Mark Beaird | Books

The Life We Are Building

Over the years I have attended many funerals as a pastor. They have been varied in their circumstances and diverse in nature, but there is an underlying thought found in every one of them - remembrance. Remembrance is central to the human experience. Of course, everyone has bad memories about people, places, or events; yet we have an uncanny ability to suppress or overlook those types of recollections. Likewise, we all have memories that we want to keep for a lifetime. They are comforting to us. They warm our hearts and bring to us a sense of satisfaction and belonging.

Nevertheless, at the end of our days on this earth it is the yearnings to have others remember us that weigh heavy on our minds. I have seen this and heard it spoken of over the years and I must confess that I have felt that need to be remembered myself. No one appears to want to be forgotten. We only want our worst qualities and actions to be forgotten. Maybe that is why so many eulogies sound alike. We are just trying to focus on the good in the person - hoping someone will do the same for us one day.

The other day I sat through another funeral and listened to the memories of another recounted and I thought about wanting to be remembered myself. It occurred to me that this should not be my preoccupation. Life should be more than just time spent creating a mental memorial to oneself in the minds of others. There should be a meaningful legacy for others to honor if I have lived the life God would have for me to live.

Although memories of various types are to be expected, those which point others to Christ are preeminent among all others. Our survival in the memory of others cannot be the preeminent accomplishment by which we measure the value of our existence. Instead, it is the value of the actions that our lives leave behind. In particular, for the Christian, it is the value of what we do for Jesus Christ. The life we build must be centered on Christ and the value of what is built is determined by the purity and devotion of our actions.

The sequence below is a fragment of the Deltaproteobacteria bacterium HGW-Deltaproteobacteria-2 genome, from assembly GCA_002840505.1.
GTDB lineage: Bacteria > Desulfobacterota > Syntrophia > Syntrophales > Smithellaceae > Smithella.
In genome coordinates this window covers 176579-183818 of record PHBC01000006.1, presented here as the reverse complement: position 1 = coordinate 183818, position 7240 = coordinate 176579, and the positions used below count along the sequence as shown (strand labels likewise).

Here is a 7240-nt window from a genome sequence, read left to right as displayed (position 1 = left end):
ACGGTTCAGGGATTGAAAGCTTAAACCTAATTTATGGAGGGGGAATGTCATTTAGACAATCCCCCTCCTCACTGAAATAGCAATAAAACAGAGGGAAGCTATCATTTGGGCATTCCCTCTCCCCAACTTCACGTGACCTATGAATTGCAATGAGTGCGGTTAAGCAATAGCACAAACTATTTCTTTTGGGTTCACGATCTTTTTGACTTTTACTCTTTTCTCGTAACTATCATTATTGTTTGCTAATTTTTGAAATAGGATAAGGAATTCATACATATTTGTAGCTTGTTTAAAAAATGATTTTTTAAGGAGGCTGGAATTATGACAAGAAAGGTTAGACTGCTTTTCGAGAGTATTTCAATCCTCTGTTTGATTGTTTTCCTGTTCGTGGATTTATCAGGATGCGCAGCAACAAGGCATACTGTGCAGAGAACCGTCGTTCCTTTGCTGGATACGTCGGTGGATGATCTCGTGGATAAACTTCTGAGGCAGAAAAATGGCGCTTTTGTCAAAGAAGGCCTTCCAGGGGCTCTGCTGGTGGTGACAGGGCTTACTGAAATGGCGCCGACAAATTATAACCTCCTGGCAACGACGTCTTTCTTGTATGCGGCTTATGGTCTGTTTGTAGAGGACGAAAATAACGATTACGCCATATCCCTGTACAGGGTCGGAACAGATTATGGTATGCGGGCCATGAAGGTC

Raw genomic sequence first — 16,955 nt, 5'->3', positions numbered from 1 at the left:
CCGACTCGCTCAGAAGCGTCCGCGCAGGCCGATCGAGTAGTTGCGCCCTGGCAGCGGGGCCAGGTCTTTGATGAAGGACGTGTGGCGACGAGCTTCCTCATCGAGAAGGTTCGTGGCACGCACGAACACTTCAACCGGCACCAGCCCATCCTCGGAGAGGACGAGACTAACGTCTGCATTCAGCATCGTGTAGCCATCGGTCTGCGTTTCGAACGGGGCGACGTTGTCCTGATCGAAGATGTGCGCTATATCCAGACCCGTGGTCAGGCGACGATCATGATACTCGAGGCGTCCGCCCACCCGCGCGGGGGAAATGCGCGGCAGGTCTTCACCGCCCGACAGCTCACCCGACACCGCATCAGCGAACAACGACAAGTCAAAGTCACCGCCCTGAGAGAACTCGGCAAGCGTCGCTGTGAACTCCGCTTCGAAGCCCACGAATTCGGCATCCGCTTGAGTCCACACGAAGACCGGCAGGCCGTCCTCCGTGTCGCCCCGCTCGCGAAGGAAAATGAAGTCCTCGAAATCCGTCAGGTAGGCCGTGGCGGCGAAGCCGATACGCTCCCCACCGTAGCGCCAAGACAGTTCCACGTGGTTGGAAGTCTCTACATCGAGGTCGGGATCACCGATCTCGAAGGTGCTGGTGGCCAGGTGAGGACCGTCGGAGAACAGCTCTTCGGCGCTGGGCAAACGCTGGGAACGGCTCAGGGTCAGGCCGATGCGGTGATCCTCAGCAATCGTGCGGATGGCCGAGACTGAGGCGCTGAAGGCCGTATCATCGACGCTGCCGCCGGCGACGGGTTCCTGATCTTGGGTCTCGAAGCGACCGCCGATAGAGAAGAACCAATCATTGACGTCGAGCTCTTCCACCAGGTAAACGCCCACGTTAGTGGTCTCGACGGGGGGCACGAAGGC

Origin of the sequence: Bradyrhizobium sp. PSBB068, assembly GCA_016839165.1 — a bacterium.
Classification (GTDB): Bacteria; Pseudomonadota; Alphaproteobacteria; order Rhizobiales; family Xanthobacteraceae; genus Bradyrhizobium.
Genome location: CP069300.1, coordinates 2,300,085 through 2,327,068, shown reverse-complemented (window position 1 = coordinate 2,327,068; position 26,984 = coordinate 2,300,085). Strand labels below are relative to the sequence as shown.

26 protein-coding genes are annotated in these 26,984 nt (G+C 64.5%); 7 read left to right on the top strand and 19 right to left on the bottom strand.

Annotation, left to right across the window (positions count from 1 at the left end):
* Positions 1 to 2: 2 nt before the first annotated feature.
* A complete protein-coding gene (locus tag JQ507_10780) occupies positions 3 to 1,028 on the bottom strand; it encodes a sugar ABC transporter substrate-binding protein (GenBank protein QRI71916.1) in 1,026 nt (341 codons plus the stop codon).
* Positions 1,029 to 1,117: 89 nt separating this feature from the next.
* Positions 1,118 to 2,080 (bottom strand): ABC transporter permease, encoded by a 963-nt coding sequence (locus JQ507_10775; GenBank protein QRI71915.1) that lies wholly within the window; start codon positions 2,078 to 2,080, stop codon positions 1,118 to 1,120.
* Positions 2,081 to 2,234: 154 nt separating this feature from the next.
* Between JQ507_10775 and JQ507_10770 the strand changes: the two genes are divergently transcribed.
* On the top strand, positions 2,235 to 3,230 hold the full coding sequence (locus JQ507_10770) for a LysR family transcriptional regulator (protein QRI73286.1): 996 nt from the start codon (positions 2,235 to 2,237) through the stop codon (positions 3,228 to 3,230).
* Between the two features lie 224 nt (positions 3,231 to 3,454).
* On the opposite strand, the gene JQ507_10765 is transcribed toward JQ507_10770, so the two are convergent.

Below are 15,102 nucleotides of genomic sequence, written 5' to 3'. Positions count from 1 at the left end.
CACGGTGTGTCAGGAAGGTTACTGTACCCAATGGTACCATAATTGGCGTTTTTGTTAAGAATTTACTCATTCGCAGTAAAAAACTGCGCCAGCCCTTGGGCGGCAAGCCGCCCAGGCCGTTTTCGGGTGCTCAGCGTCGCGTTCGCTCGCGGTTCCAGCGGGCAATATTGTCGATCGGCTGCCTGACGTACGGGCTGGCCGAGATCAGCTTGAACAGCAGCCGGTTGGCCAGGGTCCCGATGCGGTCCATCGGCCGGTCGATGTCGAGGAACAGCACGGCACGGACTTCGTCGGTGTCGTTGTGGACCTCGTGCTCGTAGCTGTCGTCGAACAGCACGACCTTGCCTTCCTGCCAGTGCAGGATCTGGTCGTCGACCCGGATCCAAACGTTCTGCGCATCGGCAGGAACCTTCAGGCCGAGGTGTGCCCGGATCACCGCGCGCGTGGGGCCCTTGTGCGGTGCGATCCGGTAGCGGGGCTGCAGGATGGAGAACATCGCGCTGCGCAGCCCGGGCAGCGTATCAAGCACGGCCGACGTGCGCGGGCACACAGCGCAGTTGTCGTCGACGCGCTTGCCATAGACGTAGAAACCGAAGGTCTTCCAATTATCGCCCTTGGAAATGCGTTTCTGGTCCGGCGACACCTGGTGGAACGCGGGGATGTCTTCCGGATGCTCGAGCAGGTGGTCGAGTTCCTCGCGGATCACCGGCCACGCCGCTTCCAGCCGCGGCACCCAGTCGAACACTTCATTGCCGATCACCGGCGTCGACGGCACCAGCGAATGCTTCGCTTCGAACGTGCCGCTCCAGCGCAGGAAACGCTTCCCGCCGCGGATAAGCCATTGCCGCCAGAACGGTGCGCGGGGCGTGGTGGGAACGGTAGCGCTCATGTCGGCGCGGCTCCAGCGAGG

The Apostle Paul wrote, "By the grace God has given me, I laid a foundation as an expert builder, and someone else is building on it. But each one should be careful how he builds. For no one can lay any foundation other than the one already laid, which is Jesus Christ. If any man builds on this foundation using gold, silver, costly stones, wood, hay or straw, his work will be shown for what it is, because the Day will bring it to light. It will be revealed with fire, and the fire will test the quality of each man's work. If what he has built survives, he will receive his reward." 1 Corinthians 3:10-14 NIV

In the final analysis, it will not be important that I have lived, but that I have shown others that He lives. The glory will not be in my arrival in heaven, but in the meeting of those I have helped to find the way. Memories of what we have built and done in the days past may be wonderful, but knowing that we have left behind a legacy of the knowledge of Christ is even more wonderful and everlasting.

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